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29 Nov 2023
Many things have changed as a result of the coronavirus, including the way we buy and sell property.
Keen buyers who would normally get up early on a Saturday morning to head out to an auction had to (temporarily) settle for doing so from the comfort of their lounge instead, as agents moved to sell properties online during the pandemic.
While there are no longer any restrictions on in-person auctions in Australia, online property auctions have become one of the main methods to sell a property.
So if you’re thinking about buying a property at a time like this, here’s what you need to know about how online auctions work.
The only aspect that differs between an online and in-person real estate auction is how they’re conducted.
Essentially, while an online auction is conducted virtually via a phone or computer from the comfort of your own home, an in-person auction is conducted face-to-face generally at the property.
In an online auction, the auctioneer and the agent are set up in a room (usually the office or the listed property) equipped with a camera and a computer to live-stream the event.
While an in-person auction can attract a large crowd and competitive environment, an online auction allows bidders to participate behind a screen, which can minimise the pressure that can come with an in-person auction.
There are a few different online platforms agents use for online auctions but the most commonly used ones are Gavl and AuctionNow.
Some agents also use SoldOnline and Openn Negotiation where buyers can place bids similar to how they would on eBay. With this method, every time a bid is entered the time allotted for the auction gets extended by five minutes.
Other agents use Zoom or Google Hangouts to run online property auctions, much like a livestream where bidders can call out to the auctioneer to make their bid just like they would at a regular auction. A live-streamed auction is pretty much exactly what it sounds like: a camera films the auctioneer while bidders who are registered from remote locations via their computer or smartphones make bids.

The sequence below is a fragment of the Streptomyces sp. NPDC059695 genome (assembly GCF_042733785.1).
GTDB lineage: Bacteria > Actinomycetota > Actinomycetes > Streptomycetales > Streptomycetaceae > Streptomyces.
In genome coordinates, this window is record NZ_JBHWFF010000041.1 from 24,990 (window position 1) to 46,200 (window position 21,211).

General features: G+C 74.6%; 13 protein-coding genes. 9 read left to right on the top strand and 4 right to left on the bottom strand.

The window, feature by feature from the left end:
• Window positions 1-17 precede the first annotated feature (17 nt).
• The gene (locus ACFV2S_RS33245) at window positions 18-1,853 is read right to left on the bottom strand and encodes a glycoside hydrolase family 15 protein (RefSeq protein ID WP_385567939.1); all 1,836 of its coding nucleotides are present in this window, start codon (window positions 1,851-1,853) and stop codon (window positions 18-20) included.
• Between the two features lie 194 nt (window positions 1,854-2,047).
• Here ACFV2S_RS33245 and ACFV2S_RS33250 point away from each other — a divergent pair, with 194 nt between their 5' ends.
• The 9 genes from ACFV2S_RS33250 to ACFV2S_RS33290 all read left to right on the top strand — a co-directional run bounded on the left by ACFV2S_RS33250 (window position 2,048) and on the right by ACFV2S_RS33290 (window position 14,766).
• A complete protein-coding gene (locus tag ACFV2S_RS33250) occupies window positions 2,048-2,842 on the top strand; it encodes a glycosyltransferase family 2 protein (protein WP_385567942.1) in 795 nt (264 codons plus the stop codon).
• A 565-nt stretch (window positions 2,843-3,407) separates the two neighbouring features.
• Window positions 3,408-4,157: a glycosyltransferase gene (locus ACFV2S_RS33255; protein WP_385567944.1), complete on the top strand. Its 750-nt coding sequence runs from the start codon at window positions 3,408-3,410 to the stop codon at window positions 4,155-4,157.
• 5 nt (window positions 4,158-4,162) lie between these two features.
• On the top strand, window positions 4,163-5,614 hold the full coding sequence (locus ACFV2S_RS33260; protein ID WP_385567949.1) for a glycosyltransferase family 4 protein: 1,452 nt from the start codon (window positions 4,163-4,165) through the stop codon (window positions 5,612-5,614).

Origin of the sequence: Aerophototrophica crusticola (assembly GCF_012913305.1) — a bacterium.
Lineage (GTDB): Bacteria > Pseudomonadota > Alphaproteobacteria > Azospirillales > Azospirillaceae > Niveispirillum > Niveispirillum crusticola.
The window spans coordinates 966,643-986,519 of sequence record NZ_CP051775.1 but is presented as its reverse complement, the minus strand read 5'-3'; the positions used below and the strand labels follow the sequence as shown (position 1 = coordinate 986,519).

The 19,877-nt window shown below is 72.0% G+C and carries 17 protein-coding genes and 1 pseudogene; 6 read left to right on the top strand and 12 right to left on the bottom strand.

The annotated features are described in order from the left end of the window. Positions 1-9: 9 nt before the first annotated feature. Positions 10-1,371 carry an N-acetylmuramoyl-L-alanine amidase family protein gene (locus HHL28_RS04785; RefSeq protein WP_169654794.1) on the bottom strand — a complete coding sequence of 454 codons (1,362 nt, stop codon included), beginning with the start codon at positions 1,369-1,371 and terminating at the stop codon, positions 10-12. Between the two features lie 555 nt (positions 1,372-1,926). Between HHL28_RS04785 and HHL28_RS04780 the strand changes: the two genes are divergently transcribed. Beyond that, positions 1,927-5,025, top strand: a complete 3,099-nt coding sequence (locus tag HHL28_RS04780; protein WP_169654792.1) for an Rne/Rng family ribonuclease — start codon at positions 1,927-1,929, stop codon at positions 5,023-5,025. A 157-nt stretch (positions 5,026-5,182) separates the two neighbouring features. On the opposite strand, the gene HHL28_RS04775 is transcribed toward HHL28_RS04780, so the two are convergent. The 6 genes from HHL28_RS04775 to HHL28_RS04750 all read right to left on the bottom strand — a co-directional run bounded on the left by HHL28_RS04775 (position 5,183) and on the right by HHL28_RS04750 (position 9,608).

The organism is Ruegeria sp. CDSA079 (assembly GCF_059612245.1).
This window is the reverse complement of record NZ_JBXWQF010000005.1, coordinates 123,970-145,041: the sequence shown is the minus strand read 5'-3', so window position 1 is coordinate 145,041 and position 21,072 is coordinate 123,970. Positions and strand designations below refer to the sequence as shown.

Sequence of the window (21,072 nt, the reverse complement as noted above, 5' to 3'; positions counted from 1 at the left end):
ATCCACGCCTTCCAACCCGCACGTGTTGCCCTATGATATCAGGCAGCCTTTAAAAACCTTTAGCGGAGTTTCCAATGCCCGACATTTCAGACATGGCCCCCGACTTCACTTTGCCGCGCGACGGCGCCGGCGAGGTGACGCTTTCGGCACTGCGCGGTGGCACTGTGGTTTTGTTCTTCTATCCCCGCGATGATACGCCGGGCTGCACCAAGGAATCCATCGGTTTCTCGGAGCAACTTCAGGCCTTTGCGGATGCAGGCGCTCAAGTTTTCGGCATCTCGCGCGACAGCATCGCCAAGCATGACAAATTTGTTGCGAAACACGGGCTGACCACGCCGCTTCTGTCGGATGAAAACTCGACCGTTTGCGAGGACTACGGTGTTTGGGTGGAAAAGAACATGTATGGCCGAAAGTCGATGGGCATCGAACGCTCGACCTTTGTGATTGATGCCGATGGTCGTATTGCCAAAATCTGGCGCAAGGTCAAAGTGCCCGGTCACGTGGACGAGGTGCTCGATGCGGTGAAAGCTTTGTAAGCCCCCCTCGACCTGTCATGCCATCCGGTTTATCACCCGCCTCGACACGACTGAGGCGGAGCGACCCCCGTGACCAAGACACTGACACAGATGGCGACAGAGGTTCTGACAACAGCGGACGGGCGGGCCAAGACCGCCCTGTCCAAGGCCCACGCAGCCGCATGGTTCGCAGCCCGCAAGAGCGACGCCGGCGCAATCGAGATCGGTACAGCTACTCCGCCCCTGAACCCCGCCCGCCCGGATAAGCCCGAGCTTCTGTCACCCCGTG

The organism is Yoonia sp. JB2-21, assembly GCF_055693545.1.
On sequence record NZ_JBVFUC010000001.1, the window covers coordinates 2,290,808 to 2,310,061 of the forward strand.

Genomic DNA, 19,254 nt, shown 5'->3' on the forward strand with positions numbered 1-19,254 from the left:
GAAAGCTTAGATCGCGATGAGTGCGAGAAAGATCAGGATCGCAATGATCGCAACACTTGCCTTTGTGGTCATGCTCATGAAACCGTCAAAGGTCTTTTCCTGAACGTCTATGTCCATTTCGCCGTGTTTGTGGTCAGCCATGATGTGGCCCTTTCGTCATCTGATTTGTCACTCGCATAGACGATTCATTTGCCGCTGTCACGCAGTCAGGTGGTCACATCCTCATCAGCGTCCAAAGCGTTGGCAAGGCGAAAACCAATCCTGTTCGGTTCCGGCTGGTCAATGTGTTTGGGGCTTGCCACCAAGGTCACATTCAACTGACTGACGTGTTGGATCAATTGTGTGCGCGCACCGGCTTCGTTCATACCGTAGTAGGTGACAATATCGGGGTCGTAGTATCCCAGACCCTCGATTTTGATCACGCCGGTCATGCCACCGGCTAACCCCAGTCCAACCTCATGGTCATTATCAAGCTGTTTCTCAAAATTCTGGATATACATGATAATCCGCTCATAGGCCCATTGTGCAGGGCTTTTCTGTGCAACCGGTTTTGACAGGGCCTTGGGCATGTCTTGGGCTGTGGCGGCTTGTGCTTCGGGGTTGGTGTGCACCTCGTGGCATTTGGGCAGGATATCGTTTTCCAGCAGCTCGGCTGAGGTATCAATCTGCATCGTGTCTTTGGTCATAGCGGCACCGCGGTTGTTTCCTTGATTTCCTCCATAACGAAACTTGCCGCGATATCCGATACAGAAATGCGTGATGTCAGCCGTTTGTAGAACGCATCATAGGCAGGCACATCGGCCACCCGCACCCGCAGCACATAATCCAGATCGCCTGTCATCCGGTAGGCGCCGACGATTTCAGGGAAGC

Buyers have to be approved by the property’s listing agent and submit their credit card details before they can make bids. A hold is usually put on the bidder’s credit card which is usually between $1,500 to $2,500.
The auctioneer can choose to accept or reject bids. If a property meets the reserve price, the property sells and if it doesn’t, the auctioneer can negotiate with the highest bidder.
If you are the highest bidder once the hammer falls and the reserve has been met, the property is yours!
How the contracts are handled afterwards will depend on the online platform the listing agent is using to run the auction.
Some platforms provide a digital exchange of contracts and bidding authorities, while some listing agents will just get in contact with the successful bidder to discuss contracts.
Like anything, there are pros and cons to consider when it comes to an online property auction.
Before registering for an online auction, sort out your finances to make sure you can afford the property and get pre-approval from a lender. Having a strong understanding of your finances will help you know your bidding limits on auction day.
Speak to a loans.com.au lending specialist to get auction ready or use the form below to find out if you qualify for a home loan with us.
As Australia's leading online lender, loans.com.au has been helping people into their dream homes and cars for more than 10 years. Our content is written and reviewed by experienced financial experts. The information we provide is general in nature and does not take into account your personal objectives or needs. If you'd like to chat to one of our lending specialists about a home or car loan, contact us on Live Chat or by calling 13 10 90.